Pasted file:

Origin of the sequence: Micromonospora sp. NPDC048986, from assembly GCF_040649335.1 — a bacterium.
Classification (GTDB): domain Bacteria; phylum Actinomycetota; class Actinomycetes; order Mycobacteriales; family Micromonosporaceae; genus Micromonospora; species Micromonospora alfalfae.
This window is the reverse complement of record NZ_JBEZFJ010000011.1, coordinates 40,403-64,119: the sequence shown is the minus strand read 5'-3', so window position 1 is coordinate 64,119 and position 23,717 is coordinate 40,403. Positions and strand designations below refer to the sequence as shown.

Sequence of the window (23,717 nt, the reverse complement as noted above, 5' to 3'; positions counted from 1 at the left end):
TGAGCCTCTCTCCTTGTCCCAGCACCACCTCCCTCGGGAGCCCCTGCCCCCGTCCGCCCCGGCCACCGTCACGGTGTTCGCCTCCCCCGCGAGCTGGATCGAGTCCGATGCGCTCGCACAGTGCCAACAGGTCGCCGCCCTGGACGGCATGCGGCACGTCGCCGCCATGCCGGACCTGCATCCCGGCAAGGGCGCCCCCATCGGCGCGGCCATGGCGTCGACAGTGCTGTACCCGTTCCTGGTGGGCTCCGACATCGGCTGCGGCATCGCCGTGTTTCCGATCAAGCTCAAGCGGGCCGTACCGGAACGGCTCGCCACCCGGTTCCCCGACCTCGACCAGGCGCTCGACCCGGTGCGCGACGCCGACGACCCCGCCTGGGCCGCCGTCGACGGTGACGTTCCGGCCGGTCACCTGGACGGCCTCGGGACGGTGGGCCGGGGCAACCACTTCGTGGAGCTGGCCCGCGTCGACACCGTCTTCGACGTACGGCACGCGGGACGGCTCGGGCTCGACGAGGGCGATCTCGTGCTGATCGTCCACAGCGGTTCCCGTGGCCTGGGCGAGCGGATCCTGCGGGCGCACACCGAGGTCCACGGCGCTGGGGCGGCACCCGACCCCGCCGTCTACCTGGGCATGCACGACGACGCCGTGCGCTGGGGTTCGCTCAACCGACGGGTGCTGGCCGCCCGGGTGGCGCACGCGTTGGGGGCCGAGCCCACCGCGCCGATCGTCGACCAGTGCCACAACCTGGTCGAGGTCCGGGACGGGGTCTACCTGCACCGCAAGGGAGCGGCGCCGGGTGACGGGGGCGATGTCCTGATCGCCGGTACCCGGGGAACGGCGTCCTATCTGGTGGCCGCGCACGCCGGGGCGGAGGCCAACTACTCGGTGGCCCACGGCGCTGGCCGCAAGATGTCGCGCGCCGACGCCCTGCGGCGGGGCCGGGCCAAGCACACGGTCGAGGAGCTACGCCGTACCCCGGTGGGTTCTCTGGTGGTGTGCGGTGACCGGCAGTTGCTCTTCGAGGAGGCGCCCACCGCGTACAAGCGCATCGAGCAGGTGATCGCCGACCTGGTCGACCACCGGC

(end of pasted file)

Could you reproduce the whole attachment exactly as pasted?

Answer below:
Origin of the sequence: Micromonospora sp. NPDC048986, from assembly GCF_040649335.1 — a bacterium.
Classification (GTDB): domain Bacteria; phylum Actinomycetota; class Actinomycetes; order Mycobacteriales; family Micromonosporaceae; genus Micromonospora; species Micromonospora alfalfae.
This window is the reverse complement of record NZ_JBEZFJ010000011.1, coordinates 40,403-64,119: the sequence shown is the minus strand read 5'-3', so window position 1 is coordinate 64,119 and position 23,717 is coordinate 40,403. Positions and strand designations below refer to the sequence as shown.

Sequence of the window (23,717 nt, the reverse complement as noted above, 5' to 3'; positions counted from 1 at the left end):
TGAGCCTCTCTCCTTGTCCCAGCACCACCTCCCTCGGGAGCCCCTGCCCCCGTCCGCCCCGGCCACCGTCACGGTGTTCGCCTCCCCCGCGAGCTGGATCGAGTCCGATGCGCTCGCACAGTGCCAACAGGTCGCCGCCCTGGACGGCATGCGGCACGTCGCCGCCATGCCGGACCTGCATCCCGGCAAGGGCGCCCCCATCGGCGCGGCCATGGCGTCGACAGTGCTGTACCCGTTCCTGGTGGGCTCCGACATCGGCTGCGGCATCGCCGTGTTTCCGATCAAGCTCAAGCGGGCCGTACCGGAACGGCTCGCCACCCGGTTCCCCGACCTCGACCAGGCGCTCGACCCGGTGCGCGACGCCGACGACCCCGCCTGGGCCGCCGTCGACGGTGACGTTCCGGCCGGTCACCTGGACGGCCTCGGGACGGTGGGCCGGGGCAACCACTTCGTGGAGCTGGCCCGCGTCGACACCGTCTTCGACGTACGGCACGCGGGACGGCTCGGGCTCGACGAGGGCGATCTCGTGCTGATCGTCCACAGCGGTTCCCGTGGCCTGGGCGAGCGGATCCTGCGGGCGCACACCGAGGTCCACGGCGCTGGGGCGGCACCCGACCCCGCCGTCTACCTGGGCATGCACGACGACGCCGTGCGCTGGGGTTCGCTCAACCGACGGGTGCTGGCCGCCCGGGTGGCGCACGCGTTGGGGGCCGAGCCCACCGCGCCGATCGTCGACCAGTGCCACAACCTGGTCGAGGTCCGGGACGGGGTCTACCTGCACCGCAAGGGAGCGGCGCCGGGTGACGGGGGCGATGTCCTGATCGCCGGTACCCGGGGAACGGCGTCCTATCTGGTGGCCGCGCACGCCGGGGCGGAGGCCAACTACTCGGTGGCCCACGGCGCTGGCCGCAAGATGTCGCGCGCCGACGCCCTGCGGCGGGGCCGGGCCAAGCACACGGTCGAGGAGCTACGCCGTACCCCGGTGGGTTCTCTGGTGGTGTGCGGTGACCGGCAGTTGCTCTTCGAGGAGGCGCCCACCGCGTACAAGCGCATCGAGCAGGTGATCGCCGACCTGGTCGACCACCGGC